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Leafs Far From A Finished Product

Thursday, 10.03.2011 / 9:42 PM / Features
By Mike Ulmer  - Mapleleafs.com commentator
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Leafs Far From A Finished Product

 
RELATED: A Closer Look: Leafs Grounded By Flyers | Box Score
VIDEO: Game In Six | Wilson | Reimer | Grabovski | Phaneuf | Brown
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Goalie coach Francois Allaire had a word for James Reimer after the Leafs dropped a 3-2 game to the Philadelphia Flyers.

“Ed Belfour lost 200 games before he won his first Stanley Cup,” Allaire said.

Simple enough. There is many a stumble between a walk and a run.

“”Yes, you’re going to scrape up your knees when you take the training wheels off,” Reimer said. “But it’s just not about losing. It’s about how you respond.”

The defeat hobbled the Leafs’ playoff hopes and it wasn’t for lack of trying, and trying, and trying.

But the Leafs have now gone four games without a goal from Phil Kessel and Clarke MacArthur. Tyler Bozak, assumed to be the team’s number one centre, is goalless in 21 of his last 22 games. Goalscoring is not an option if you want to win and while it is lovely that Joffrey Lupul and Mikael Grabovski hit the scoresheet, you don’t win enough demanding games without a significant contribution from your best guys. As for size, the biggest weapon the Leafs could throw at the Flyers with the goalie pulled was the six-foot one, 200-pound Lupul.

Makes you wonder if the best guys are here yet.

For better or worse, you could look at the game as a barometer of the franchise.

With Mike Komisarek sacked early in the game for a curious boarding penalty on noted thespian Daniel Carcillo (no quarrel from coach Ron Wilson), the Leafs had to get by with their big two pairings, Dion Phaneuf with Keith Aulie and Luke Schenn with Carl Gunnarsson. There is no real blame for them to assume. Wilson mixed in depth guy Brett Lebda and depended on James Reimer who stopped 30 shots but was beaten by a shot from the edge of the circle, behind the goal line and from the top of the circle. A game against the top team in the East reinforced a number of facts.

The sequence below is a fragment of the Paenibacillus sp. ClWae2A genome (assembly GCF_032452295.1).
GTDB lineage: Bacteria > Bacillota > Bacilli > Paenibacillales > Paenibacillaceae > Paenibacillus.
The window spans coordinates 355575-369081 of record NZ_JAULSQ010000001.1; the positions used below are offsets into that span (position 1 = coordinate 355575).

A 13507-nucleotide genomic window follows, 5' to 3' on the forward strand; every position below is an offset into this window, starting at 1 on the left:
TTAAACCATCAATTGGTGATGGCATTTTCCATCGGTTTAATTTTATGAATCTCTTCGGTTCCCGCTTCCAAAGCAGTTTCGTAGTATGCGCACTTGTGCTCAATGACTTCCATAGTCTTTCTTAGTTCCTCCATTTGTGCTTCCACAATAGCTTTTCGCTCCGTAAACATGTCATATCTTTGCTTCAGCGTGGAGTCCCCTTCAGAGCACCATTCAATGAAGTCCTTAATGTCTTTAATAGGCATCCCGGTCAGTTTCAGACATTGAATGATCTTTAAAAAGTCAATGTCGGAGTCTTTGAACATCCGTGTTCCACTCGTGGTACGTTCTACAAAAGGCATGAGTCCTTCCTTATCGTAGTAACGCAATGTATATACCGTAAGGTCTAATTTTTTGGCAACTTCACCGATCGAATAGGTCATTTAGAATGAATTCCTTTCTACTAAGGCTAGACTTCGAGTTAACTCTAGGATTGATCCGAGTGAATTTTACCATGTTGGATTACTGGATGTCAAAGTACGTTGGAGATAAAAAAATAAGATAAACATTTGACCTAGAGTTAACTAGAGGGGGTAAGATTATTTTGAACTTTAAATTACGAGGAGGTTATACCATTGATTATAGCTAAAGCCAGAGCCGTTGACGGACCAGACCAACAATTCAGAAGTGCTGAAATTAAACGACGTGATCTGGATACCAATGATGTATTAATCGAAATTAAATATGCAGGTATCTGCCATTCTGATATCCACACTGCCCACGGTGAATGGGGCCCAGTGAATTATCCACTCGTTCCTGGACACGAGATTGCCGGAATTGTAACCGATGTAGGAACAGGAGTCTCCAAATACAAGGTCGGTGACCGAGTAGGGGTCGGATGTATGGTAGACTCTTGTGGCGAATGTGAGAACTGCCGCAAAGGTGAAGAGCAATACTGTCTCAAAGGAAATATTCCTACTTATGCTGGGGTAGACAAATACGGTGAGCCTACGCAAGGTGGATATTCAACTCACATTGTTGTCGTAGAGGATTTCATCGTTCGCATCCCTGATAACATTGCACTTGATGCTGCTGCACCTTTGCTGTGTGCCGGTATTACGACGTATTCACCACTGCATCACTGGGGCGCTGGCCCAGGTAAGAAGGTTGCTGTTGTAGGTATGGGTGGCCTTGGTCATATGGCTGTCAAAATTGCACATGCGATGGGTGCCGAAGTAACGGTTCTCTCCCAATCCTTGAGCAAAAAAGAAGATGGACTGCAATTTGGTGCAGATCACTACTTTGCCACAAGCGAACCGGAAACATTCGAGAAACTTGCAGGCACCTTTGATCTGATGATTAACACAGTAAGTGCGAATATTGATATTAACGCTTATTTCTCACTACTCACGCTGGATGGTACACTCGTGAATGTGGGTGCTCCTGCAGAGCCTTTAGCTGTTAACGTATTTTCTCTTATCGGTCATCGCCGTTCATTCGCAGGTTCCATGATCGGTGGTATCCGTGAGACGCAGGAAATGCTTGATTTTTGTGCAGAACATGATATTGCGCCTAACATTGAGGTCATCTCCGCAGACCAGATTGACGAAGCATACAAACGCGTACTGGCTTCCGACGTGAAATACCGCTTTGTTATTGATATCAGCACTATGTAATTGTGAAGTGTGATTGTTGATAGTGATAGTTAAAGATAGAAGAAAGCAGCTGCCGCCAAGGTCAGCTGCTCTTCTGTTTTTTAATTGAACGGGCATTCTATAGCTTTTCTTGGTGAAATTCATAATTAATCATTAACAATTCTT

1. The Leafs look fixed for defence. Phaneuf is enjoying a stretch of his best hockey and Aulie was once again solid. Schenn is entering what promises to be a lengthy prime and Komisarek improved dramatically when his ice time is limited to ten minutes or less. That makes four big, physical defencemen.  The trick now will be to keep the seat warm until junior University of Wisconsin defenceman Jake Gardiner arrives.

2. The Leafs’ power play continues to plague the team. Grabovski’s goal snapped a five game streak without a man advantage goal. The Leafs entered the contest with a 15.7 efficiency rating, good for 25th in the league. Why is this? Good question.

3. The Leafs biggest need isn’t the vaunted power play quarterback. For one thing, the handy Gunnarsson may evolve into the set-up man for Dion Phaneuf and for what it’s worth Tim Brent has been doing a credible job on the point. The Leafs greatest need, and it will never be amplified more than it was against the Flyers, is more size and skill at forward.

Itching for more offence, Wilson slid Kessel beside Grabovski and Nikolai Kulemin. The line did not really click and the search for a bona fide centre continues. The Leafs go-to line this season, Kulemin, MacArthur and Grabovski are not big enough to clog creases and hamstring goalies. They have to get their goals the hard way, with all that skillful shooting and passing.
As the season unfolds there is less call for that fancy stuff.

The Maple Leafs need six-foot-four Marlie Joe Colborne with another year of unfettered improvement. Same thing with Nazem Kadri who while undersized is fast and skilled enough to complement an already hefty crop of forwards.

They do not yet have the pieces, but the Leafs' persistent strong play has shown how far away they really are.

The Leafs have competed nicely to cut eight points off what once a 14-point deficit. Maybe there are more chapters to write this season. If there are no more to come, there is at least a new legitimacy, a new landscape for the team.

It won’t make losing any easier.

“I don’t know how we can try any harder,” said forward Mike Brown. “We just have to find a way.”

Yes, if there is a way to be found.

Or maybe we can adapt what Churchill said when he spoke of restoring Britain.

“This is not the end, or even the beginning of the end,” he said. “But it is perhaps the end of the beginning. “

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